> Second, you can't cook a frog like that.

Did you understand my point? Similes and metaphors do not need to be grounded in reality.

> reiterated ad nauseam by slashdot refugees

Charming. Really.

34 Name: dmpk2k!hinhT6kz2E : 2006-09-11 00:12 ID:Heaven

Macrovision deals with that. I have no doubt research is being done to produce more robust analog varients, which could be embedded into everything.

Even if you bypass something, which isn't hard (for now), you're left with a lossy recording. Now what do you do with it? Re-encode it digitally and give it to your friends (including your digital signature?). Give them tapes?

Now, what about software?

35 Name: 4n0n4ym0u5 h4xx0r : 2006-09-11 00:43 ID:Heaven

And, like, Macrovision actually prevents anything nowadys? Also, concerning plugging the analog hole:

  1. Buy camera.
  2. Film stuff.
  3. Copyrighted music starts playing somewhere near you (Maybe from speakers in a restaurant).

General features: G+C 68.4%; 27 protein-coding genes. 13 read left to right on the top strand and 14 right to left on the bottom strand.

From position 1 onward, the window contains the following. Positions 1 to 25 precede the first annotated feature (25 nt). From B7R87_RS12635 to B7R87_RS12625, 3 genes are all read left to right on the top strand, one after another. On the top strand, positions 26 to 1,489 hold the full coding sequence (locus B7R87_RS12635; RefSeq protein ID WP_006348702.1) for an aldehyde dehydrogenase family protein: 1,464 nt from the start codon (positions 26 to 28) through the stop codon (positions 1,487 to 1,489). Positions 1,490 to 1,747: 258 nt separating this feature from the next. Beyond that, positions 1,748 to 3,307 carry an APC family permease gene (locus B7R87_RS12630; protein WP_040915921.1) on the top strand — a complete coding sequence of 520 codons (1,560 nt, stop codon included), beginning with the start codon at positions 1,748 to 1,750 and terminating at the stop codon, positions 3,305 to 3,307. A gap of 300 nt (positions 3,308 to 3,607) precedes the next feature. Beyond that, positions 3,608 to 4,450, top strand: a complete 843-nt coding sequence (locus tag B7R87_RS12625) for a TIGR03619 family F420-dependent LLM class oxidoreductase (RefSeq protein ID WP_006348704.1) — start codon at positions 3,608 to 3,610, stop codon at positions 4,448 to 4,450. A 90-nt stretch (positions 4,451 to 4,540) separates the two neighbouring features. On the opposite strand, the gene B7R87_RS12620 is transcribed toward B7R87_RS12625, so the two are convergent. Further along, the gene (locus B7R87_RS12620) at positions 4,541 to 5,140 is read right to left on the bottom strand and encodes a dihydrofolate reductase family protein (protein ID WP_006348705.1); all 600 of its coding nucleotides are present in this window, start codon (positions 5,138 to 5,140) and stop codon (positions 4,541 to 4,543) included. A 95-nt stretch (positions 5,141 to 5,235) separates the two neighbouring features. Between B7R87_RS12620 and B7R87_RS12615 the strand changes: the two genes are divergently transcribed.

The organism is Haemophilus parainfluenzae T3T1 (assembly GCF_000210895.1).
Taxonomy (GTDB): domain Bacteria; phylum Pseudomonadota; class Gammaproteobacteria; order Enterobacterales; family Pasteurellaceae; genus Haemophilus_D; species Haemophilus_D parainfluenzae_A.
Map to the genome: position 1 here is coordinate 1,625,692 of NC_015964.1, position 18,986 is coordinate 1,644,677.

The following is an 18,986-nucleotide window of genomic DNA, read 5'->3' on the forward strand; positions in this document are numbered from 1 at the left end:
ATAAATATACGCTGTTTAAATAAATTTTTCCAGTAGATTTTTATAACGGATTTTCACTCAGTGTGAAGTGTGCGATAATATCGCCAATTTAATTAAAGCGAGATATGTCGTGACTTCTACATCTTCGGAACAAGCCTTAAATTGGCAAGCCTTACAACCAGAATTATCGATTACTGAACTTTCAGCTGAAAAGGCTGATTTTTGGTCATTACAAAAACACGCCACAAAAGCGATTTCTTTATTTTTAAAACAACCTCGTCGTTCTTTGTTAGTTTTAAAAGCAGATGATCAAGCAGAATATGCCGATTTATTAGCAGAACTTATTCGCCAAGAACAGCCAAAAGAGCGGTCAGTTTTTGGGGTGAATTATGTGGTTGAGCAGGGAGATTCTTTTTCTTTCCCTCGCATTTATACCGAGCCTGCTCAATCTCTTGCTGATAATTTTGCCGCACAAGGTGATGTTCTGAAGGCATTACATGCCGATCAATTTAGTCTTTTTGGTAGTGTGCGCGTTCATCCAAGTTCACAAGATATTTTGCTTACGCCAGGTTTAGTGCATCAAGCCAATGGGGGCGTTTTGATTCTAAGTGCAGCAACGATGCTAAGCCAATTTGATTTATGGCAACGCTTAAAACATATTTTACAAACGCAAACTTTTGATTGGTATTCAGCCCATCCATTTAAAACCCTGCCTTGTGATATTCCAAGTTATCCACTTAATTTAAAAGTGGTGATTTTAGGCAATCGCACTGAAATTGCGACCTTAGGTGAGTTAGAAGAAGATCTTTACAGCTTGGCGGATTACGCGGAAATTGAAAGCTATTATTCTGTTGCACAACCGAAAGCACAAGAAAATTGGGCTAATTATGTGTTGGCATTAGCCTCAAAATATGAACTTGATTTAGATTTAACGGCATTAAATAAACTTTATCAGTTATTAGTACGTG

4. Your cameras sound goes blank. Yea rite.

Most consumers are going to put up with a lot of shit, but some stuff is just too intrusive.

Also, before audio/video copyright protection schemes that are so unrackable that no one can ever break them are developed, we'll probably all die in a nuclear war or something.

Software piracy: I guess at some point software piracy will return to beeing something only the 31337 h4x0rs do. Then again, the 31337 h4x0rs probably use mostly OSS, so they couldn't care less.

36 Name: dmpk2k!hinhT6kz2E : 2006-09-11 02:54 ID:Heaven

That's a valid point, although if it's background music it's probably not high fidelity enough to be of concern to IP holders, nor for copy protection to kick in.

Of course, if everything digital you produce is signed, that's going to be interesting. Your camera will presumable soon use digital media.

37 Name: 4n0n4ym0u5 h4xx0r : 2006-09-11 03:57 ID:Heaven

Signed? Yea rite, and sureley signed in a way that makes it absoluteley impossible to remove the signature. I think you are overhyping this quite a bit.

38 Name: dmpk2k!hinhT6kz2E : 2006-09-11 07:40 ID:Heaven